WASHINGTON (AP) -- U.S. factories increased output in November for the fourth straight month, led by a surge in auto production. The gains show manufacturing is strengthening and could help boost economic growth.
The Federal Reserve says factory production rose 0.6 percent in November after a 0.5 percent gain in October. Production of motor vehicles and parts rose 3.4 percent, rebounding from a 1.3 percent decline in October.
Overall industrial production, which includes manufacturing, mining and utilities, increased 1.1 percent in November. That's also the fourth straight gain. Colder-than-average temperatures drove greater utility production.
Overall production for the first time surpassed the pre-recession peak set in December 2007, the month the Great Recession began. Output is now 21 percent above its recession low hit in June 2009, the month the downturn ended.
Cliff Waldman, senior economist for the Manufacturers Alliance for Productivity and Innovation, has offered some insight into the numbers: “The November report on industrial output gains adds to encouraging evidence of an improving economy. Total industrial production (which includes manufacturing, mining, and utilities) grew by a much stronger than expected 1.1 percent. The healthy 0.6 percent growth in manufacturing output adds to recent evidence that the factory sector is not only shaking its spring and summer doldrums but also that the recovery is broadening. Moderately strong recent activity in the nondurables sector, for so long a laggard, suggests that the factory recovery has more than one leg to stand on. This is nicely reinforced by a turnaround from the recent weakness in housing-related industries such as wood and furniture.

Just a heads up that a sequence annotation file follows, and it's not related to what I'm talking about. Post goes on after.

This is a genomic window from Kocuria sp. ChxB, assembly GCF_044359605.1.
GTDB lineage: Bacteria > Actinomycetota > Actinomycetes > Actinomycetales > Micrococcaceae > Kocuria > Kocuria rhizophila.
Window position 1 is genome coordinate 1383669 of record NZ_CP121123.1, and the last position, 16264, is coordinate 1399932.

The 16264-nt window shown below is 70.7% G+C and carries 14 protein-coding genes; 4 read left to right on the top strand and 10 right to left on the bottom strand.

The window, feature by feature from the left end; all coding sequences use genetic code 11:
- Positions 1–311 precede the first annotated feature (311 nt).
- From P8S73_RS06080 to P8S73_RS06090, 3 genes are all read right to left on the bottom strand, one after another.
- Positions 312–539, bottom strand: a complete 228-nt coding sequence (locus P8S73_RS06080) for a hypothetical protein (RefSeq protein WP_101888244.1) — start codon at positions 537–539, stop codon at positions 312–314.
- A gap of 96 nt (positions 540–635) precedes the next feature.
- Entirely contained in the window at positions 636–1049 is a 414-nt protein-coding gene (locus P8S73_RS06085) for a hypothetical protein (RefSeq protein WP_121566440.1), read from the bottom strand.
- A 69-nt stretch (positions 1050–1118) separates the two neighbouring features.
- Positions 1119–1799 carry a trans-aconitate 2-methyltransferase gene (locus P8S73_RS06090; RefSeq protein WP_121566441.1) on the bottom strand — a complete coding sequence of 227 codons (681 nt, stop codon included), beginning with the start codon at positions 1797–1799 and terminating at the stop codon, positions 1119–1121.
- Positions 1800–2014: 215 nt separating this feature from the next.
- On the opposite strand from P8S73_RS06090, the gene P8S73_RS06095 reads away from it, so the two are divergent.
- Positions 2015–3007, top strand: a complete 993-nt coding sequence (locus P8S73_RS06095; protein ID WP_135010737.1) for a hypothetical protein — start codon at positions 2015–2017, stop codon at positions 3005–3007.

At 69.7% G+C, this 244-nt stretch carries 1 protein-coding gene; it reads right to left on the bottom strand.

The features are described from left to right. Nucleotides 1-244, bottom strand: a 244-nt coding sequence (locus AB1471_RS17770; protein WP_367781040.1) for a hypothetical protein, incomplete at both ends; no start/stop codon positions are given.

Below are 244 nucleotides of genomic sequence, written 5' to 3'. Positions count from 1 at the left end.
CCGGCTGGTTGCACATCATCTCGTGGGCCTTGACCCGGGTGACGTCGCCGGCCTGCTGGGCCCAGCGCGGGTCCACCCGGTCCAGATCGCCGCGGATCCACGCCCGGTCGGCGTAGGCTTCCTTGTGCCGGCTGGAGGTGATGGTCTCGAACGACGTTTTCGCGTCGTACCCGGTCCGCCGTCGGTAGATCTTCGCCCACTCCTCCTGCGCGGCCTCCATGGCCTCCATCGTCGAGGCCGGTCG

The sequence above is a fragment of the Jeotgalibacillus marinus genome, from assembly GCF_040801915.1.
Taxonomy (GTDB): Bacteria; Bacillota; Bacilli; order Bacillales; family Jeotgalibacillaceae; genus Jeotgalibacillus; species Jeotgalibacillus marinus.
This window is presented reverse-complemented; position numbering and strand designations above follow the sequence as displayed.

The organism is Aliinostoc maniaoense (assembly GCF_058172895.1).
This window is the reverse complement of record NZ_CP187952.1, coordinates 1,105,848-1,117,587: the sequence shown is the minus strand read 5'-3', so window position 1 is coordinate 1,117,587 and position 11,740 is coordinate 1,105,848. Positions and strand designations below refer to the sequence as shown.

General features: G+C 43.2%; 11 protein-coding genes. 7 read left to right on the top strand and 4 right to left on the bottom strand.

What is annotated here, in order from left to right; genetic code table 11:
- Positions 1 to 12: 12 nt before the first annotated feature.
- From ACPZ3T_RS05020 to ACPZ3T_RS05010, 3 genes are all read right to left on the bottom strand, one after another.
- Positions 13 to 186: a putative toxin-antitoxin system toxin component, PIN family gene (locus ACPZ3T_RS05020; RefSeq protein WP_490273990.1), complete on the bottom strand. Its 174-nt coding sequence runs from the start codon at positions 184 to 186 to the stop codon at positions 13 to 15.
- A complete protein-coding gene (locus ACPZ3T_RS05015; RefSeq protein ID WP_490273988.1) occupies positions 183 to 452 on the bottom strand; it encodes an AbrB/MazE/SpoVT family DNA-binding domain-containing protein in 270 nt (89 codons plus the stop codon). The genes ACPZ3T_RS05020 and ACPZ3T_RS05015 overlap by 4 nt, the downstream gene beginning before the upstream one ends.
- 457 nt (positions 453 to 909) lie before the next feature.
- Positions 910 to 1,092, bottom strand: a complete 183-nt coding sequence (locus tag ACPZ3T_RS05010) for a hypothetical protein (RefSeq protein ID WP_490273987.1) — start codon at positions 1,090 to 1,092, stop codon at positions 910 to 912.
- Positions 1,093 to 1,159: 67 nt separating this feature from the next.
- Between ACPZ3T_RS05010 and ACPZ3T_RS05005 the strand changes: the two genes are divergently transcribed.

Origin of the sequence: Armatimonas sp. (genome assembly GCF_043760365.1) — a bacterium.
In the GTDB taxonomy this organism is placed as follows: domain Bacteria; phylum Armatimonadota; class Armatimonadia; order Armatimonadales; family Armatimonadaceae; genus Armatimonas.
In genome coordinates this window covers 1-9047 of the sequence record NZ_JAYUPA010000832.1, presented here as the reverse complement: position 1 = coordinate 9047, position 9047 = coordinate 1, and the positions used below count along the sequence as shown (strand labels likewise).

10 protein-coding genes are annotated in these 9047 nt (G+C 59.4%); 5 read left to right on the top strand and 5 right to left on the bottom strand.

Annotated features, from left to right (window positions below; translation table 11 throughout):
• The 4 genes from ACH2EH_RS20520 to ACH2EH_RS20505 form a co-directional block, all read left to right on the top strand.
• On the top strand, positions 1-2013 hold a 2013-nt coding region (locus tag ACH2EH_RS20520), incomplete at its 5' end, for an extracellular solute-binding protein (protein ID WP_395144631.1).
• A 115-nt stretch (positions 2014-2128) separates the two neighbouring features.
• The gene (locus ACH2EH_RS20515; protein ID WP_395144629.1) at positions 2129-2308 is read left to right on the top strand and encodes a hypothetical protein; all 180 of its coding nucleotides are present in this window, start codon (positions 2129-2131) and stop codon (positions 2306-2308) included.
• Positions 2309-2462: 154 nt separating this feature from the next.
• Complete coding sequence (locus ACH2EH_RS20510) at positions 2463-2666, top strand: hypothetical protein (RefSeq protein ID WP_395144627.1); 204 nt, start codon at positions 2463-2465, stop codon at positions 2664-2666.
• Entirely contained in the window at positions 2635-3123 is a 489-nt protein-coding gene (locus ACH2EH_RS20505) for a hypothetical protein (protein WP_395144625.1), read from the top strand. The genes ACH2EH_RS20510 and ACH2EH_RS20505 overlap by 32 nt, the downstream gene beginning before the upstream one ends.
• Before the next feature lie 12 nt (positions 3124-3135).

“The troubled policy and global climates are starting to show supportive signs of light,” he added. “The world growth picture is slowly becoming more balanced between strength and weakness. Good signs from two large economies, the United Kingdom and Japan, are certainly encouraging. The recovery picture in the Eurozone, by contrast, is still fraught with challenge, as is the recovery in large emerging market economies.
“While careful attention must be paid in the coming weeks, it looks as if the fiscal and monetary policy outlook in the U.S. will become slightly clearer, a boon to business investment,” Waldman concluded. “Under the weight of world and policy challenges, U.S. manufacturing growth is unlikely to boom in 2014. But for the first time in a long time, the balance between positive and negative risks is moving in a favorable direction.”